'60 Minutes' Touts Radical-Left Kiddie Crusade to End Fossil Fuels

March 5th, 2019 3:39 PM

The liberal media warn us of creeping authoritarianism, and democracy dying in darkness. But what about when radical leftists sue the government demanding an end to fossil fuels? Demanding that Congress and the White House be overruled by judges when then block the radical left? On Sunday night's 60 Minutes on CBS, Obama-loving Steve Kroft put together 13 minutes of one-sided propaganda that began like this: 

STEVE KROFT: Of all the cases working in their way through the federal court system, none is more interesting or potentially more life-changing than Juliana vs. the United States. To quote one federal judge, "This is no ordinary lawsuit." It was filed back in 2015 on behalf of a group of kids who are trying to get the courts to block the U.S. government from continuing the use of fossil fuels. They say it's causing climate change, endangering their future and violating their constitutional rights to life, liberty and property.

When the lawsuit began, hardly anyone took it seriously, including the government's lawyers, who have since watched the Supreme Court reject two of their motions to delay or dismiss the case. Four years in, it is still very much alive, in part because the plaintiffs have amassed a body of evidence that will surprise even the skeptics and have forced the government to admit that the crisis is real.

In addition to interviewing three young plaintiffs, Kroft gave large chunks of air time to leftist litigator Julia Olson, who claims the government has completely cried uncle and admitted to her argument that the world is in great peril from climate change and has known this for 50 years. 

He plainly elaborated on the judiciary coup: "The lawsuit claims the executive and legislative branches of government have proven incapable of dealing with climate change. It argues that the government has failed in its obligation to protect the nation's air, water, forests and coast lines. And it petitions the federal courts to intervene and force the government to come up with a plan that would wean the country off fossil fuels by the middle of this century."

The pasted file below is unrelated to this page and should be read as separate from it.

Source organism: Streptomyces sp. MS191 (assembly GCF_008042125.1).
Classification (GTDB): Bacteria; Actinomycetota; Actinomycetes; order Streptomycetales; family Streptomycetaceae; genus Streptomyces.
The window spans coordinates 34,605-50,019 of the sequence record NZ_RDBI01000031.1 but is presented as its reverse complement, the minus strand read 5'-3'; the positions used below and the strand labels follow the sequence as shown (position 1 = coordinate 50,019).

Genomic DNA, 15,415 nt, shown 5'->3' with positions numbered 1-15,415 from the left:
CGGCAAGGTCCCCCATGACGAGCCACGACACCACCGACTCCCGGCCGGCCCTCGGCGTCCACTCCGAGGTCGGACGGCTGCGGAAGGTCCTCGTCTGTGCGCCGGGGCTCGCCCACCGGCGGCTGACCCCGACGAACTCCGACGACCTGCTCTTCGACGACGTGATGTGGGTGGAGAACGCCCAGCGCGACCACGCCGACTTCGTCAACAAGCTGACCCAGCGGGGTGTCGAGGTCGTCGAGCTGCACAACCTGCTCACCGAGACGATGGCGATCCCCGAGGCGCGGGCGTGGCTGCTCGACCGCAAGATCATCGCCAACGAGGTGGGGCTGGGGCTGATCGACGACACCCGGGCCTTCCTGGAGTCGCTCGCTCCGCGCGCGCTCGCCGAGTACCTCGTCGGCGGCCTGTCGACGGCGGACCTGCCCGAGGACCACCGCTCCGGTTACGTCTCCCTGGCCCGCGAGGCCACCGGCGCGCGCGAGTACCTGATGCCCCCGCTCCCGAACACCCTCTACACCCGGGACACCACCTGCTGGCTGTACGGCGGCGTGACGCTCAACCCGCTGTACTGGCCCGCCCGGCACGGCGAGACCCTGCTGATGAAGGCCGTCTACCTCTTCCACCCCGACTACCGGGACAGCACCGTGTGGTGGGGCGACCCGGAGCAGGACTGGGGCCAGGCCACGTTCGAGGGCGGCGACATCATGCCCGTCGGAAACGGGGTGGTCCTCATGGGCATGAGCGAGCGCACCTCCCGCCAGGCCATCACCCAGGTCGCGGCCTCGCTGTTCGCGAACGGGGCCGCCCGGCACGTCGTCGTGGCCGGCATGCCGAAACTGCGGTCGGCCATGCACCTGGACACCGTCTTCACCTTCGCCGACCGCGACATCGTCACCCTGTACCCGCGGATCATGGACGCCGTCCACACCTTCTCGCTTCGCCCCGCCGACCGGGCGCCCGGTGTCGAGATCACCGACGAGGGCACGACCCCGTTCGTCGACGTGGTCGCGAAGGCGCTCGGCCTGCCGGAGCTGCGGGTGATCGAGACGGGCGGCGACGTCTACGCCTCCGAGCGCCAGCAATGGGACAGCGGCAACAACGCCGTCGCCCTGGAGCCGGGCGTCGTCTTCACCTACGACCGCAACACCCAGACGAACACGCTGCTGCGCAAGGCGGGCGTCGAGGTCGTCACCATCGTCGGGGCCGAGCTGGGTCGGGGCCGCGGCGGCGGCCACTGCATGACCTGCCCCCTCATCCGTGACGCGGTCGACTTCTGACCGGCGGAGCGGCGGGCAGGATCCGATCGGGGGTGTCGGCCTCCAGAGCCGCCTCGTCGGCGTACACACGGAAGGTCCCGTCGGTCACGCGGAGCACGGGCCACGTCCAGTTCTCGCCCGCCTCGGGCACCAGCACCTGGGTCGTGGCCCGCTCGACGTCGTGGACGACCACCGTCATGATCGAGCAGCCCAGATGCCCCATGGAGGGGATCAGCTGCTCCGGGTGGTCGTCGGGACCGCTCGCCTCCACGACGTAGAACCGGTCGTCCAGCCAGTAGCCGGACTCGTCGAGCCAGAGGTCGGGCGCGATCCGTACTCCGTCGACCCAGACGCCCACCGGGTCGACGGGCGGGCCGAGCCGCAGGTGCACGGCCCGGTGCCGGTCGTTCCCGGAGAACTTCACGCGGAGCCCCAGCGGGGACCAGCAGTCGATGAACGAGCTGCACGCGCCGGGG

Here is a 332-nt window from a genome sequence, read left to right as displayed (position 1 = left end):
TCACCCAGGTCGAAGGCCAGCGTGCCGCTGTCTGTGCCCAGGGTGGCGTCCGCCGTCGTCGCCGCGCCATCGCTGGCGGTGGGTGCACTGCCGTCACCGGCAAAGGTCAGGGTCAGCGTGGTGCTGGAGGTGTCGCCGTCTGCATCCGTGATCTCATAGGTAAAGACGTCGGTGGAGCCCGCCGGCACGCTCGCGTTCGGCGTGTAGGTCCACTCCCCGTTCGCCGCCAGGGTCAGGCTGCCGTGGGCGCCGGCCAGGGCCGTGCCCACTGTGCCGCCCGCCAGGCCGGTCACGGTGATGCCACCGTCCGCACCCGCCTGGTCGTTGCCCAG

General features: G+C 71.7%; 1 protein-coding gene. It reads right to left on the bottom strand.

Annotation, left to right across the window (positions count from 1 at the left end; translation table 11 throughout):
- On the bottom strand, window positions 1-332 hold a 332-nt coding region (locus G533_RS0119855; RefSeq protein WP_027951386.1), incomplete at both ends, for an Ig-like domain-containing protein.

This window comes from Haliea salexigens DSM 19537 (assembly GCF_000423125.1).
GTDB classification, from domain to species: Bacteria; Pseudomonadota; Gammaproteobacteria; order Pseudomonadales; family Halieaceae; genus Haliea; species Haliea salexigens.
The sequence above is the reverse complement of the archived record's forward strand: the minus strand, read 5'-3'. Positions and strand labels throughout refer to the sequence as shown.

Kroft touted a ruling by district judge Ann Aiken, a Democrat who was appointed by President Clinton: "In November 2016, a federal judge stunned the government by denying its motion to dismiss the case and ruling it could proceed to trial. In what may become a landmark decision, Judge Ann Aiken wrote, "Exercising my 'reasoned judgment,' I have no doubt that the right to a climate system capable of sustaining human life is fundamental to a free and ordered society."

Then CBS turned to UCLA law professor Ann Carlson, presenting her as a somewhat neutral representative of the "legal community," which has felt the case was legally "doomed," since it demands the judicary be able to overrule the executive and legislative branches, even though she thought the child plaintiffs were "very compelling."

Chris White at the Daily Caller explained that CBS left out some important facts. "Carlson consults pro bono for Sher Edling, a San Francisco-based law firm working to file climate liability lawsuits across the country. None of this was mentioned during the Sunday report. She has made supportive comments about the lawsuits in the past." 

KROFT: Why is the idea that the people of the United States have a right to a stable environment such a radical idea?

ANN CARLSON: Well, I think that Judge Aiken actually does a very good job of saying it's not radical to ask the government to protect the health, and the lives and the property of this current generation of kids. Look, if you can't have your life protected by government policies that save the planet, then what's the point of having a Constitution?

KROFT: How significant is this case?

CARLSON: Well, if the plaintiffs won, it'd be massive, particularly if they won what they're asking for, which is get the federal government out of the business of in any way subsidizing fossil fuels, and get them into the business of dramatically curtailing greenhouse gases in order to protect the children who are the plaintiffs in order to create a safe climate. That would be enormous.

Kroft said that's why the Trump administration is fighting it.